3rd January 2024 – by Kings College London
Professor Frances Williams’ Chronic Pain and Hearing Loss Research Group, part of our team at TwinsUK, has recently published another piece of the puzzle in the quest to understand and treat tinnitus.
The large project – funded by Tinnitus UK as part of their Large Research Grants Programme – spanned Sweden and the UK, recruiting participants with tinnitus and matched controls firstly in over 1,000 participants in Sweden and then ran a replication of the study in over 1,000 twins from Twins UK. The primary objective of the research was to identify biomarkers for tinnitus.
Co-author Max Freiden said:
“It is difficult to establish biomarkers to detect or treat the disorder, because tinnitus is heterogeneous, indicating that various factors determine whether a person develops tinnitus.”
Surprisingly, tinnitus shares several signs and symptoms with chronic pain. Neuroimaging suggests similar disturbances in the prefrontal cortex of the brain, leading to distorted interpretation of sensory inputs, such as sound. A localised brain inflammatory response, detectable in the bloodstream, has been reported to occur with chronic pain. The team investigated whether inflammatory biomarkers could be found in people with tinnitus, hypothesising that chronic pain and constant tinnitus may be associated with neuroinflammation.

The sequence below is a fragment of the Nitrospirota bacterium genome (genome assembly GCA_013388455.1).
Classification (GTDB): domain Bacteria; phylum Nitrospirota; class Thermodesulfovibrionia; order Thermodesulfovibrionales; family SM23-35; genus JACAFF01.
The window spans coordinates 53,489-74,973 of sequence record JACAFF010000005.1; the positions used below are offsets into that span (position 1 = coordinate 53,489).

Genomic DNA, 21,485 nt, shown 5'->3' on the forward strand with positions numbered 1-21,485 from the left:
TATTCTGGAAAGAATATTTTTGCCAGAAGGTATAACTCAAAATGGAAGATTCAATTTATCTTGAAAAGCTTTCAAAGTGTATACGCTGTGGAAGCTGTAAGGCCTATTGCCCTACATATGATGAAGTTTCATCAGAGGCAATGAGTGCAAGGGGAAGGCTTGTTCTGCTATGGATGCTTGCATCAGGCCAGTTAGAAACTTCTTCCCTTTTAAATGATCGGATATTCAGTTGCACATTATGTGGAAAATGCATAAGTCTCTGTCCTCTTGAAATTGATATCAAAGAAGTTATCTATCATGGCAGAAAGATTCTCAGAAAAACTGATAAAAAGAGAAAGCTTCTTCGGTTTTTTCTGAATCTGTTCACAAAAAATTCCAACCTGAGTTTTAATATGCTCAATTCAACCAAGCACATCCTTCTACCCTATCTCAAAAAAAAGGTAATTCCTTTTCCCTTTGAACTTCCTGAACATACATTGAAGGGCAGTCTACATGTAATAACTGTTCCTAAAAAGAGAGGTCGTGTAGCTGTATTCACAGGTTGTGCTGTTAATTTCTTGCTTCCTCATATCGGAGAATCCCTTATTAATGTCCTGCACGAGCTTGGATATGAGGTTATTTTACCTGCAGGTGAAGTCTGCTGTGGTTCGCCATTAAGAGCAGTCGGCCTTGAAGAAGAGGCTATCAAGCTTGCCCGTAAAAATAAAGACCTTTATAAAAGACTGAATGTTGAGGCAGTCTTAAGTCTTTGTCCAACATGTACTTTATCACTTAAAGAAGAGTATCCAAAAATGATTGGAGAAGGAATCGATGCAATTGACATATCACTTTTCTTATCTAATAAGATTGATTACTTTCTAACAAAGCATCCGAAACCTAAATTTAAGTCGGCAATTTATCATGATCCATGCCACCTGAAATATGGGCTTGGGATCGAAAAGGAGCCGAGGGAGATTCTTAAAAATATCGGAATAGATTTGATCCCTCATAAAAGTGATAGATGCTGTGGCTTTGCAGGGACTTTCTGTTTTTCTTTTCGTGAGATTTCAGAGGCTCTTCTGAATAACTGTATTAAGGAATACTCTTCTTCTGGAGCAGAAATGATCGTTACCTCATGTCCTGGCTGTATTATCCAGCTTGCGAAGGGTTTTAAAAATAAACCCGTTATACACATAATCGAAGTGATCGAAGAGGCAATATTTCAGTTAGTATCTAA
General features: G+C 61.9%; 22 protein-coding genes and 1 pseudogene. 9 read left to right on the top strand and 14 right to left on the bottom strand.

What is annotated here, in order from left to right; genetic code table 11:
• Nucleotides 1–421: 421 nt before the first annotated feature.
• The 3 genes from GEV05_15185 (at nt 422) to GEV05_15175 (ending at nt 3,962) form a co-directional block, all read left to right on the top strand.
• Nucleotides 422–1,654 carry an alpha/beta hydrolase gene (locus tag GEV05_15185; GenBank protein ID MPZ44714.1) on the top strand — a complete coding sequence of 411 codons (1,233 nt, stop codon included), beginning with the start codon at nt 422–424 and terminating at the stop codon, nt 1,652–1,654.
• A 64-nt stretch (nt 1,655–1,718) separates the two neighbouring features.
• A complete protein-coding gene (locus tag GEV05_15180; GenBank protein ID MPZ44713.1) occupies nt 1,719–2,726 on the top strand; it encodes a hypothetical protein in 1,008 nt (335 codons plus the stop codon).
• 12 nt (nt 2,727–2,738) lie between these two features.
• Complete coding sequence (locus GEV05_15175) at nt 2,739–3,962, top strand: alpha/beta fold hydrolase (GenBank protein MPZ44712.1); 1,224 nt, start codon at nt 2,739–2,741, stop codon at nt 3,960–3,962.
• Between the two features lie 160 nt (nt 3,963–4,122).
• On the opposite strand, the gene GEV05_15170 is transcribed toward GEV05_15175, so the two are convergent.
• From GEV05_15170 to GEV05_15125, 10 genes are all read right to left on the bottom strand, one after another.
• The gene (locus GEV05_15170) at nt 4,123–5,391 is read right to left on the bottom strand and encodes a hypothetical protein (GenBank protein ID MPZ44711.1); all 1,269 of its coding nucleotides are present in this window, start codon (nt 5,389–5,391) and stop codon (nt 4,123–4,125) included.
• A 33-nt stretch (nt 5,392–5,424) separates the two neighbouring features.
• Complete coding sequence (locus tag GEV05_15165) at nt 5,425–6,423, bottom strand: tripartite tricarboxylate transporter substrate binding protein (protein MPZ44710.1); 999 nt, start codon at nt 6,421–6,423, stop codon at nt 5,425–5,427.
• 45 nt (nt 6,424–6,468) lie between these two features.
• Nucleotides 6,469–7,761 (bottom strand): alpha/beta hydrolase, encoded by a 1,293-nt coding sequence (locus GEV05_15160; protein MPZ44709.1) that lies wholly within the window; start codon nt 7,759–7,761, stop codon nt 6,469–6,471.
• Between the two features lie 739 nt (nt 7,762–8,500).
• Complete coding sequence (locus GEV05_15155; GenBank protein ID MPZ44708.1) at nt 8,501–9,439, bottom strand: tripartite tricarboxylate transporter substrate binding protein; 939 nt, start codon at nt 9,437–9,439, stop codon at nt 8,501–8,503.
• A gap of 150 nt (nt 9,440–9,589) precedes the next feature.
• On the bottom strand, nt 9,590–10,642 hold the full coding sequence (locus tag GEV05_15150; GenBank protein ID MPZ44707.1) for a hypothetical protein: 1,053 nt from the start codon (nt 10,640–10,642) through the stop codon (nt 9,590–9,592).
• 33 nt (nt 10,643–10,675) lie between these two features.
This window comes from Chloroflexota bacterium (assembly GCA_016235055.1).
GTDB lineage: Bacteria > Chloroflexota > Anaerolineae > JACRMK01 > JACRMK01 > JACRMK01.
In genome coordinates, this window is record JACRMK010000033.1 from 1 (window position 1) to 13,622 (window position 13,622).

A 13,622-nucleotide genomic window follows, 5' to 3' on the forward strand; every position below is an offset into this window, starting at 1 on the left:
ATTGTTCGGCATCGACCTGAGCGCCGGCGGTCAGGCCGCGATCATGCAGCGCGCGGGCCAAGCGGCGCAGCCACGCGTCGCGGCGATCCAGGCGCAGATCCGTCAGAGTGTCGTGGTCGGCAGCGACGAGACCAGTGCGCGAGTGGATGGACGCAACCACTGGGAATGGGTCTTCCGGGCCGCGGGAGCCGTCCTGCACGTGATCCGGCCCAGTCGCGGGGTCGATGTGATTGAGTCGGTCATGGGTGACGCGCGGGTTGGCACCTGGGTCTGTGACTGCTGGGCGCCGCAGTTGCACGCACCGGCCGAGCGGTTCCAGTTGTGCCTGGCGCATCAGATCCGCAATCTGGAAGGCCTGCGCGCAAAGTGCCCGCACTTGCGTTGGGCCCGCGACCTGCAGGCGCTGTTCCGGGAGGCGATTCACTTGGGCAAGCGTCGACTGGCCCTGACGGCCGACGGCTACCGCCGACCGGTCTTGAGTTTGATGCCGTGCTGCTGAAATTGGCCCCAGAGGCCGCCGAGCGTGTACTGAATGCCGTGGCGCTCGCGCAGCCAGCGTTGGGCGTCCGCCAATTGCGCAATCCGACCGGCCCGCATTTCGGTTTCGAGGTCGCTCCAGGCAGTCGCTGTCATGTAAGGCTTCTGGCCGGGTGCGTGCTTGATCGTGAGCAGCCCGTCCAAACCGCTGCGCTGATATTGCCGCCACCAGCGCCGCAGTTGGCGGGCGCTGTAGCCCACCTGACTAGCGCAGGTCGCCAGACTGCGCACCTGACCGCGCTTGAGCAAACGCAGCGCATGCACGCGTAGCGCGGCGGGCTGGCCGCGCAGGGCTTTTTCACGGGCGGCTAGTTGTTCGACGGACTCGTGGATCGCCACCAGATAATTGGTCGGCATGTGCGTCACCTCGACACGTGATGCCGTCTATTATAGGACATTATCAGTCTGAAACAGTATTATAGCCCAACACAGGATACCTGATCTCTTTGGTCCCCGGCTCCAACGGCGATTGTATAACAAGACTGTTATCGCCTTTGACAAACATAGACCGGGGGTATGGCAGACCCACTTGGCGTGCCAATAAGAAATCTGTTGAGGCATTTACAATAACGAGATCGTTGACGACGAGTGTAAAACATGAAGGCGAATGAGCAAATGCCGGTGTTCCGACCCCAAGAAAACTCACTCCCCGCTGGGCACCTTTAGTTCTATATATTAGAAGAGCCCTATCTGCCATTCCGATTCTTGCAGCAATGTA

Importantly, factors unrelated to hearing difficulties that affect inflammatory marker levels, such as age, sex, and body mass index, were accounted for. Tinnitus tends to be accompanied by stress, anxiety, depression, hypersensitivity to sound, face pain, and headache; however, none of these conditions were related to inflammatory marker levels. While a weak association of five inflammatory proteins was seen in the Swedish cohort, the finding was not replicated in the UK cohort, leading researchers to conclude there is a lack of association between plasma biomarkers and constant tinnitus. Other research has shown that biomarkers can be derived from electrophysiological measures, but this does not appear to be the case for blood biomarkers.
Although the team didn’t find a tinnitus biomarker, negative results are considered progress and constitute an important aspect of directing future research and treatment. Such advancements are only possible with the generous research investments from charities like Tinnitus UK, and the important contribution of participants from TwinsUK and others who consent to research.
Link to the article is HERE.